Go Green With Bamboo

Bamboo has been a central part of many cultures throughout history. This is especially true in Asian countries. Chinese farmers may have lived in bamboo houses, sat in bamboo chairs, and eaten food stored and prepared in bamboo containers. They would have used bamboo mats for flooring, beds, and covers. Sandals would have been made from bamboo and hats woven from split bamboo. The farmer’s livestock would have been in bamboo cages and pens and other bamboo enclosures. Bamboo shoots made up part of the farmers diet and meals were eaten with bamboo chopsticks. A fisherman might use a raft made from bamboo with bamboo ropes and sails of bamboo mats. Tools would have been made from bamboo or used bamboo as handles. Bamboo would have been used for musical instruments, irrigation pipes, water wheels, – a vast number of things.
Today things have changed but bamboo is still used in the same way in many cultures. Hundreds of new uses have been found for bamboo and no other plant has impacted so many cultures in so many ways over such a long period of time.All kinds of constructon is done with bamboo. Domes, tea houses, roof tiles, gutters, chopping boares ladder, concrete reinforcement, scaffolding, pergolas, temples, gazebos, shade pavilions, garden trellises, baskets, towers, churches, barns, pig pens, fish traps, piers, retaining walls, chicken pens, play structures, ladders, shelves, etc. We could go on for a long time. But today something new is happening. Bamboo is being seen as an important part of the “green” solution to climate change as well as being a quickly renewable resource. In the last several years bamboo flooring has literally flooded the hardwood floor market. It is advertised everywhere and there are many different types and looks. I’ve had many inquiries about bamboo as a raw material for flooring. Bamboo cloth is being used to make shirts, socks, yarn, towels – even diapers. The cloth has a feel of silky cotton. It is a type of rayon made from the raw material of the bamboo canes. Bamboo has been used in the construction of furniture for centuries. New materials such as bamboo laminates and bamboo plywood allow new designs that depend of the inherent strength of bamboo wood. Bamboo has always been used for building construction but inspired architects are designing beautiful homes, pavilions, and outdoor displays that play on the versatility of bamboo as a building material. New ways of attaching bamboo poles together have improved the strengths of loadbearing joints and made it possible for people to assemble then without special skills. Who knows where the next bamboo revolution will happen?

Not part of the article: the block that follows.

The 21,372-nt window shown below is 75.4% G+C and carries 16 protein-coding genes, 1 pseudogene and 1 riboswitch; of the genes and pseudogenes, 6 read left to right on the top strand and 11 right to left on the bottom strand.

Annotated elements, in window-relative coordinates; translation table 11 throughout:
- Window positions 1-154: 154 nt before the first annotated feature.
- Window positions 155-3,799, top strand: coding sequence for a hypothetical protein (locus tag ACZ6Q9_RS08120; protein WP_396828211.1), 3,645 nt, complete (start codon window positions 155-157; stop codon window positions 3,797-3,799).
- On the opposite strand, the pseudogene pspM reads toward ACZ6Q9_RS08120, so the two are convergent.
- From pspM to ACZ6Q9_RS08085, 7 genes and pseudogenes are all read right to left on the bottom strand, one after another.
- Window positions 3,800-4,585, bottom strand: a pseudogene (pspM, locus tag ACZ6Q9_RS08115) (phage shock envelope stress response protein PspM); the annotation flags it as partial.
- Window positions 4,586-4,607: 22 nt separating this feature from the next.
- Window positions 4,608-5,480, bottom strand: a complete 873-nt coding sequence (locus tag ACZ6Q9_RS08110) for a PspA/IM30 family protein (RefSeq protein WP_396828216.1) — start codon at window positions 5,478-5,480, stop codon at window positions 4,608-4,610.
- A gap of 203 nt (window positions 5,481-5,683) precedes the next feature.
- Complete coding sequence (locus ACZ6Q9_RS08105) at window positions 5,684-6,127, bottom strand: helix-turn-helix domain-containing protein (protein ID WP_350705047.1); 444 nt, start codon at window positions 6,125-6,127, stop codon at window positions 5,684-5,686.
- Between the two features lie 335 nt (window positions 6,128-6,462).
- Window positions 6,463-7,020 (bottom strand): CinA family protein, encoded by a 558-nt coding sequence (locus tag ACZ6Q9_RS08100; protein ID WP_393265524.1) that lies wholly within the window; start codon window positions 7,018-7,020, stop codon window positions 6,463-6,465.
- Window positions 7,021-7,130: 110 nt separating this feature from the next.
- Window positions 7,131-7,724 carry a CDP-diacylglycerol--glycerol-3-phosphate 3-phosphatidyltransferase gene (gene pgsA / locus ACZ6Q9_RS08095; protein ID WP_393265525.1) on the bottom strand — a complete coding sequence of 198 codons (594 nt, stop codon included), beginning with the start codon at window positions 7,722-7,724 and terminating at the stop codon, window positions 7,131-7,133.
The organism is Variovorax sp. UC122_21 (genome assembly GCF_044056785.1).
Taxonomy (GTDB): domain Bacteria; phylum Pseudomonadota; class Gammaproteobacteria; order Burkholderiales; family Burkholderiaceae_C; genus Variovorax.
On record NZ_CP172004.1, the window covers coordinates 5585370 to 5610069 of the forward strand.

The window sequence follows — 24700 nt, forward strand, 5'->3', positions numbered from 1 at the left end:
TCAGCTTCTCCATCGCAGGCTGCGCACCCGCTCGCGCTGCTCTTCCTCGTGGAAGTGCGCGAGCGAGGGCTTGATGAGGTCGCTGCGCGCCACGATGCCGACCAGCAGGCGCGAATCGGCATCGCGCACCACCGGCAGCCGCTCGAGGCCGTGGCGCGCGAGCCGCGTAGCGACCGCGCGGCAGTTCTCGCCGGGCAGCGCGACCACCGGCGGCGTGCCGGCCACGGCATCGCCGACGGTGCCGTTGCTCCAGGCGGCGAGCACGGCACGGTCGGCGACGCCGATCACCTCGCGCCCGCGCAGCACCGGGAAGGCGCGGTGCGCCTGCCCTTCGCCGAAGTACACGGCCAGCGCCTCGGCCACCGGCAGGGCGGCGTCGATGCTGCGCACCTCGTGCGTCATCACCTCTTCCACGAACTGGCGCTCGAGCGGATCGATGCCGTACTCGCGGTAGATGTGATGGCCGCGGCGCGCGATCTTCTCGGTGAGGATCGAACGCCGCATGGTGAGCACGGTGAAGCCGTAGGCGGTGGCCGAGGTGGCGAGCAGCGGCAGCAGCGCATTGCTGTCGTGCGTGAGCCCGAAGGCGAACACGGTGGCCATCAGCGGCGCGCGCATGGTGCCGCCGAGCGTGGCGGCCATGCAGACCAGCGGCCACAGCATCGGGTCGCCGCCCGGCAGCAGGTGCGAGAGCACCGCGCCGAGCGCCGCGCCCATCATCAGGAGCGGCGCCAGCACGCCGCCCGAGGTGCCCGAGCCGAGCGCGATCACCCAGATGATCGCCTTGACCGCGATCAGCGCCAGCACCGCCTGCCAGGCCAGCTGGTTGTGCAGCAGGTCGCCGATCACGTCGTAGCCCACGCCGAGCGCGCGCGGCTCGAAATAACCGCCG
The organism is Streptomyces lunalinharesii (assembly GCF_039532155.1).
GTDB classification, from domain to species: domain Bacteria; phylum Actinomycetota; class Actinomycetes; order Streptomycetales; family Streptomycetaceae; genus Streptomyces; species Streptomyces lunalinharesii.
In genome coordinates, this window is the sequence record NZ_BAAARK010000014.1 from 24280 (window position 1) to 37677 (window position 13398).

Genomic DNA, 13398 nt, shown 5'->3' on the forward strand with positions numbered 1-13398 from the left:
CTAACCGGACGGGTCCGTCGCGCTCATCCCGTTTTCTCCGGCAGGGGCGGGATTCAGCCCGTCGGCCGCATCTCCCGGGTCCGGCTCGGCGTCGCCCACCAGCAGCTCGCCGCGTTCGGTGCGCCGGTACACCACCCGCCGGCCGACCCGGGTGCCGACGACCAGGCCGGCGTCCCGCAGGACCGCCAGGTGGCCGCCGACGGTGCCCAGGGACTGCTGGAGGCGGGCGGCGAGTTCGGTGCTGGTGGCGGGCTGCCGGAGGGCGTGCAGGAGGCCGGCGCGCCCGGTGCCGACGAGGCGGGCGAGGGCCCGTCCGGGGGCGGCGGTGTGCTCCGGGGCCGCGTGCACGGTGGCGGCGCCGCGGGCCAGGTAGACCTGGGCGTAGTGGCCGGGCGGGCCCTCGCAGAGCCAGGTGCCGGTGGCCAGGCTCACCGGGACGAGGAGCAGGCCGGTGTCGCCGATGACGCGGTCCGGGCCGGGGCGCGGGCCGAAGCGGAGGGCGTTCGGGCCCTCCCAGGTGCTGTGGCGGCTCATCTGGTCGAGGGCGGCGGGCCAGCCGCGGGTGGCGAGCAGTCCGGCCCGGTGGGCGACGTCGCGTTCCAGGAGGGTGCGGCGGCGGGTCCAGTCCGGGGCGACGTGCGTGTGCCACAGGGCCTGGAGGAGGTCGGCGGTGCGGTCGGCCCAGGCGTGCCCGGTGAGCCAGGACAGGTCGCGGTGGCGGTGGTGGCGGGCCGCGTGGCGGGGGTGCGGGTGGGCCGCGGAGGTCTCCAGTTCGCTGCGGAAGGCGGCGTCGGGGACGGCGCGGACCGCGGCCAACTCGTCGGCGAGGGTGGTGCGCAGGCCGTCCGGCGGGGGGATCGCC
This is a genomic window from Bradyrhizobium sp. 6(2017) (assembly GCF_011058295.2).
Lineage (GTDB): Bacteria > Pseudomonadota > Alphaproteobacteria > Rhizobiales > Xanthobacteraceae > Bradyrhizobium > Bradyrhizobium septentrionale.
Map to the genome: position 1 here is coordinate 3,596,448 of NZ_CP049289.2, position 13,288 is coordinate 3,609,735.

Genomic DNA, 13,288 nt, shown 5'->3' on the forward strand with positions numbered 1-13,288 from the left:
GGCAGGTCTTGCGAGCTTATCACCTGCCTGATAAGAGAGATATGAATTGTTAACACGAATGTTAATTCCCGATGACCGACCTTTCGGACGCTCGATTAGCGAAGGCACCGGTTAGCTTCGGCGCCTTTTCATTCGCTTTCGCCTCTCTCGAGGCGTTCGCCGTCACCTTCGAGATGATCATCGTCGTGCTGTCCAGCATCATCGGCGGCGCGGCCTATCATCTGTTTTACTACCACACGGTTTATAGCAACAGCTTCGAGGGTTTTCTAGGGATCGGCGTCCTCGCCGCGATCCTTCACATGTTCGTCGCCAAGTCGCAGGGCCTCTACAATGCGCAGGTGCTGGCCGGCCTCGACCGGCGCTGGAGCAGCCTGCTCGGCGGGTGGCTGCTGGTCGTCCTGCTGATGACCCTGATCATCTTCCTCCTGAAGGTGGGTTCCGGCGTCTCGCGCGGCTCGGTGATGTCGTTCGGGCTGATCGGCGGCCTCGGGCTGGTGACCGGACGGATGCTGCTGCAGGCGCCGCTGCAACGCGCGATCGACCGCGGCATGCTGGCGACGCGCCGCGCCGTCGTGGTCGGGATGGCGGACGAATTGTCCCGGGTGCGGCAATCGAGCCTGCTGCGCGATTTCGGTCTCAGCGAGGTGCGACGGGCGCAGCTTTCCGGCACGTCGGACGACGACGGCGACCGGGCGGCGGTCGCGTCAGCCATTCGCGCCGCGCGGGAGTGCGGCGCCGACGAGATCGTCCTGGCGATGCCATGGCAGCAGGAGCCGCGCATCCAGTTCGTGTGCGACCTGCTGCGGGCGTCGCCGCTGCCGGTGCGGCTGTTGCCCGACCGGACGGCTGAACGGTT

Because bamboo is such a great renewable resource, most anything made from bamboo is by it’s very nature “green”.
Organic Bamboo
I’ve been an advocate of organic gardening since 1971 when I read a book titled “Malabar Farm“. I subscribed to “Organic Gardening” and when we moved to our farm the first thing I did was plant a huge garden using all natural fertilizer and pest control. This became not just a practical method of growing plants but in fact a philosopy for living. I’ve strayed a few times over the years (usually in a panic) but was never happy using chemicals that killed not only a particular pest but everything else (and maybe me) as well. With education and experience I’ve found that most pest problems can be solved without the use of deadly pesticides, fungicides, etc.

Organic growers are the exception and nurseries commited to organic methods are hard to find. Most nurseries use a host of chemicals, saturating their plants, soil (and themselves) with chemicals that kill indiscriminately and end up in our water, air, and soil. I’ve taken delivery of plants that smelled so strong of pesticide that I feared to touch them. If you’re concerned with the health of our planet, like we are, ask questions, educate yourself, and try to make wise choices.